What Are The Sanitary Conditions In Uganda?

Be prepared and never expect a clean toilet 100% of the time. Carry some tissue in case you need to use the public toilet. In Uganda, toilets generally do not do well when flushing large amounts of items or feminine hygiene products so do not flush them and throw them away in the trash. In some areas/restaurants, toilet systems are old, have very narrow plumbing and are easily blocked. In these cases, a small basket is usually placed beside the toilet (for your used toilet paper). Use hotel lobby toilets; these are everywhere and are tend to be clean. Still, they may not always have toilet paper.

What Are The Health Requirements? Do I Need Vaccinations?

You are solely responsible for taking all appropriate medical precautions. AVA does not recommend any specific vaccinations, but we do advise that participants visit their physician or a travel medicine clinic for recommendations. However, a Yellow Fever vaccination is legally required to enter Uganda.

Are ATMs Easily Available?

Major towns have ATM machines, although not all will accept international cards. You can withdraw cash from most international banks from ATM machines, but $2-4 surcharges apply for each transaction.
Master, Visa and American Express cards are usually accepted at the more expensive restaurants and hotels. Use Caution: when paying by credit card as there is potential for fraud.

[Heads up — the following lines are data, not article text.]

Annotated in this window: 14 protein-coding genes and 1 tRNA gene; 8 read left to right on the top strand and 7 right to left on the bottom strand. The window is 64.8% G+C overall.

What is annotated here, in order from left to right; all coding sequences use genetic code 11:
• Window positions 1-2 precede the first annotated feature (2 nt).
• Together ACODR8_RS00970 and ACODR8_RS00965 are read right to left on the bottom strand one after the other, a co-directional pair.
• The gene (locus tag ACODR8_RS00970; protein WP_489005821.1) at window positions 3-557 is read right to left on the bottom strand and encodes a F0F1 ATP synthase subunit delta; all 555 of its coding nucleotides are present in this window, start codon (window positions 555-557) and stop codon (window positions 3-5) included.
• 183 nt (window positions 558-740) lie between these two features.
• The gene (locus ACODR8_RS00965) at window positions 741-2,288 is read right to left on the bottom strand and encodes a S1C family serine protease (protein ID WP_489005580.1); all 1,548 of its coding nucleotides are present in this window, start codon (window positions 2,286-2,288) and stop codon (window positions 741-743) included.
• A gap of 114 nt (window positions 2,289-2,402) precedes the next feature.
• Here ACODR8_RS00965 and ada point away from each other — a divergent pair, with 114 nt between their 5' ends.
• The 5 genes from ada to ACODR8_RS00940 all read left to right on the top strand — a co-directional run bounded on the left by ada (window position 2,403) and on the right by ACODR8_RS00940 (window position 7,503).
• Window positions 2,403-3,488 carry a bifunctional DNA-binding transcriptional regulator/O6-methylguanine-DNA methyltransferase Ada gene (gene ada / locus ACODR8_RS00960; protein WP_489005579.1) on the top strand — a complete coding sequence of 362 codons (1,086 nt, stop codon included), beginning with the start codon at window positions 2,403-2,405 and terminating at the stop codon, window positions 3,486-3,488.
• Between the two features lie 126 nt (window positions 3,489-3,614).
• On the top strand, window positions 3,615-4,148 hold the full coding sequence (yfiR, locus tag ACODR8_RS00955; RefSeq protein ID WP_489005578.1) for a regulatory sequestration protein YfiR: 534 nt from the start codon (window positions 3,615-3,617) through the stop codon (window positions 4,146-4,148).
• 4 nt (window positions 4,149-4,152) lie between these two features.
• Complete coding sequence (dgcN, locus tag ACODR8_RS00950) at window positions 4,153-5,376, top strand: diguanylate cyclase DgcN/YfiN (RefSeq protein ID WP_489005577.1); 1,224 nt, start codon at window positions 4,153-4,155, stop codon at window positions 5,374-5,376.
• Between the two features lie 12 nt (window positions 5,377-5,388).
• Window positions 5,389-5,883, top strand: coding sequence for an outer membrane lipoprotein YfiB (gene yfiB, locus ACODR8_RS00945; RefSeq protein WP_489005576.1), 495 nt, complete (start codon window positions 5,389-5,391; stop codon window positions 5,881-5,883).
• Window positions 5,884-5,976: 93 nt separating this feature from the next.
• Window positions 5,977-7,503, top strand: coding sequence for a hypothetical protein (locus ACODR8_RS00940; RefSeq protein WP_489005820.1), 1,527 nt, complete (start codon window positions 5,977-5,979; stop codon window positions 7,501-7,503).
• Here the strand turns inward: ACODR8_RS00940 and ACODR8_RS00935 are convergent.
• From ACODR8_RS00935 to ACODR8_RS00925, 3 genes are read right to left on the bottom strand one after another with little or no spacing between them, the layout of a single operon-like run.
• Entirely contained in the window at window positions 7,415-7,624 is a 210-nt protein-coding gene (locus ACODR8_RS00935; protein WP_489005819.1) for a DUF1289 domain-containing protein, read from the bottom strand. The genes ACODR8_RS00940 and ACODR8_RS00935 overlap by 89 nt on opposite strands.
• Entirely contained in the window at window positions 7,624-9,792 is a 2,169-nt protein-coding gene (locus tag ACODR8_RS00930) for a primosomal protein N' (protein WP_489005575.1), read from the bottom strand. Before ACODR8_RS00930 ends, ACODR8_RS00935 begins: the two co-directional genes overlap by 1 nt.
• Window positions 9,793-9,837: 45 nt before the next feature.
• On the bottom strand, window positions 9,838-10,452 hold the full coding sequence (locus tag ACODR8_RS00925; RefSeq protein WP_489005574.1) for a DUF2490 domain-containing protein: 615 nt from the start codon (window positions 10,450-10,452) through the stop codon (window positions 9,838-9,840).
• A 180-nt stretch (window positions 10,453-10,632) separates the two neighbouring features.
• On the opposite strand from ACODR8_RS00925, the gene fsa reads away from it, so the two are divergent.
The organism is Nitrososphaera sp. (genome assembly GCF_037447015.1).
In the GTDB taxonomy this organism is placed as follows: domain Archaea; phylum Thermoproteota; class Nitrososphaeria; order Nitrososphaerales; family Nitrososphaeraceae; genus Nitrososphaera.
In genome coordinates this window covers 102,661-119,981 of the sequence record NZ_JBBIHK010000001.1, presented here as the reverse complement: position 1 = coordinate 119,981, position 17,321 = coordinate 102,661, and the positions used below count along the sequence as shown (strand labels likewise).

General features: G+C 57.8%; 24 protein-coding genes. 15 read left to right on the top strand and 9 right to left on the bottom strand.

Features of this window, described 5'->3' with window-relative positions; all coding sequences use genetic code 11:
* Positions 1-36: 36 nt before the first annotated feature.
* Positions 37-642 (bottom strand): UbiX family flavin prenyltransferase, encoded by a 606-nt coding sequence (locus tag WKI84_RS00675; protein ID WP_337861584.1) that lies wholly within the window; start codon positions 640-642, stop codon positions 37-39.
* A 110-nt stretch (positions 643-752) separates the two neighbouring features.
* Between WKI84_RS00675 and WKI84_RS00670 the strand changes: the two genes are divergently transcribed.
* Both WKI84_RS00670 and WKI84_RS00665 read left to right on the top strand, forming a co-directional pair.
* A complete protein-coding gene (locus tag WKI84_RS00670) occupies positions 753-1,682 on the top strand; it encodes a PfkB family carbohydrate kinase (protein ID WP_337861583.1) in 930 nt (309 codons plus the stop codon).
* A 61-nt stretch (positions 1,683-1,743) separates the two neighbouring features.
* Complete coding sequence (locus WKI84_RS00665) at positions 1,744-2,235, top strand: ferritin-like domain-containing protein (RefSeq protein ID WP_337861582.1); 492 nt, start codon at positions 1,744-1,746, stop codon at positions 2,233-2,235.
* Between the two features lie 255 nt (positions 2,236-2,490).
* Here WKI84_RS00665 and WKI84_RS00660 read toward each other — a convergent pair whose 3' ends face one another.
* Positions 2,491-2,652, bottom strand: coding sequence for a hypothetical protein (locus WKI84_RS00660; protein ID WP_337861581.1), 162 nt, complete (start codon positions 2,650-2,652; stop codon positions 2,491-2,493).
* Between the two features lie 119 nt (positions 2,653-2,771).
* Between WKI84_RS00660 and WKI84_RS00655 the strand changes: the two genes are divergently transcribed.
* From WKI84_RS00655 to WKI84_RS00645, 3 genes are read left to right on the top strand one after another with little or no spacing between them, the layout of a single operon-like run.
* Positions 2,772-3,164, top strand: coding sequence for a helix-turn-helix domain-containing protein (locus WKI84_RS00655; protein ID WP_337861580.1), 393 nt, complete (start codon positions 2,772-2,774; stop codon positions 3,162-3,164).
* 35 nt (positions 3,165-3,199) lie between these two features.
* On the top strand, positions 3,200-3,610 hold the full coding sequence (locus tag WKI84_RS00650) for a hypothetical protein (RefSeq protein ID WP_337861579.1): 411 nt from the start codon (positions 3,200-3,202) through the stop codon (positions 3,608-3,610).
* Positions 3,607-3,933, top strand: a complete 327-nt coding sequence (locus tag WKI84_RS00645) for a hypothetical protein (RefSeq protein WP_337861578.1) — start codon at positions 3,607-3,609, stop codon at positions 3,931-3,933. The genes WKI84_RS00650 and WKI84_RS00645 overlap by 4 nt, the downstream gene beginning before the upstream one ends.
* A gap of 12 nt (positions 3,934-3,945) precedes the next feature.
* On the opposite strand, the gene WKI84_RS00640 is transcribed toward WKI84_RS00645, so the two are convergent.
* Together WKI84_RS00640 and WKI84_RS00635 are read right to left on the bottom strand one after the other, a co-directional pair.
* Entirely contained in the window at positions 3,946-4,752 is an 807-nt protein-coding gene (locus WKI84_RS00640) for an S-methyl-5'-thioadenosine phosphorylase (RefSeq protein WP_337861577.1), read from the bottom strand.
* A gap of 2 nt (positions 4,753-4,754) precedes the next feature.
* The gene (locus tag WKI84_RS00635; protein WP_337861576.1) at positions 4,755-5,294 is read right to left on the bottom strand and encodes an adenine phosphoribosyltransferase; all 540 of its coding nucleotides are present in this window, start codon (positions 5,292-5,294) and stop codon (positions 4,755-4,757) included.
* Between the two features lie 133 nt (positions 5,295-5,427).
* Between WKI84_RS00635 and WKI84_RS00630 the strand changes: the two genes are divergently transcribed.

Ensure that you notify your home bank of your intent to travel to Uganda. This will provide you necessary information and alleviate any confusion at your home bank regarding international transactions (which can result in a cautionary freeze on your account in some cases).

What Is The Local Currency And How Do I Know The Exchange Rate?

To get Ugandan Shilling (UGX) Current exchange rates visit: www.xe.com

Where Should I Exchange My Money?

Money exchanges by cash or traveller’s checks can be made at various bank branches found throughout Uganda, mostly in the major towns. Remember, you may have to present your passport whenever you change currency or traveller checks.